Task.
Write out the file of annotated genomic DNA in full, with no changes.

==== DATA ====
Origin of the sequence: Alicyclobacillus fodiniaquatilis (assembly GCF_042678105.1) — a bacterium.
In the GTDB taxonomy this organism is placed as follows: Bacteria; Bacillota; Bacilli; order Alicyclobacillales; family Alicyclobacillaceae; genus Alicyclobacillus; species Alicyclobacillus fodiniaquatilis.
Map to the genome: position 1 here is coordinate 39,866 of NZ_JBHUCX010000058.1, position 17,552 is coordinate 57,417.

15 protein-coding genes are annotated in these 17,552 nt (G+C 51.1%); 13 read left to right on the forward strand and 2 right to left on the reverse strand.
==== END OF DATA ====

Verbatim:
Origin of the sequence: Alicyclobacillus fodiniaquatilis (assembly GCF_042678105.1) — a bacterium.
In the GTDB taxonomy this organism is placed as follows: Bacteria; Bacillota; Bacilli; order Alicyclobacillales; family Alicyclobacillaceae; genus Alicyclobacillus; species Alicyclobacillus fodiniaquatilis.
Map to the genome: position 1 here is coordinate 39,866 of NZ_JBHUCX010000058.1, position 17,552 is coordinate 57,417.

15 protein-coding genes are annotated in these 17,552 nt (G+C 51.1%); 13 read left to right on the forward strand and 2 right to left on the reverse strand.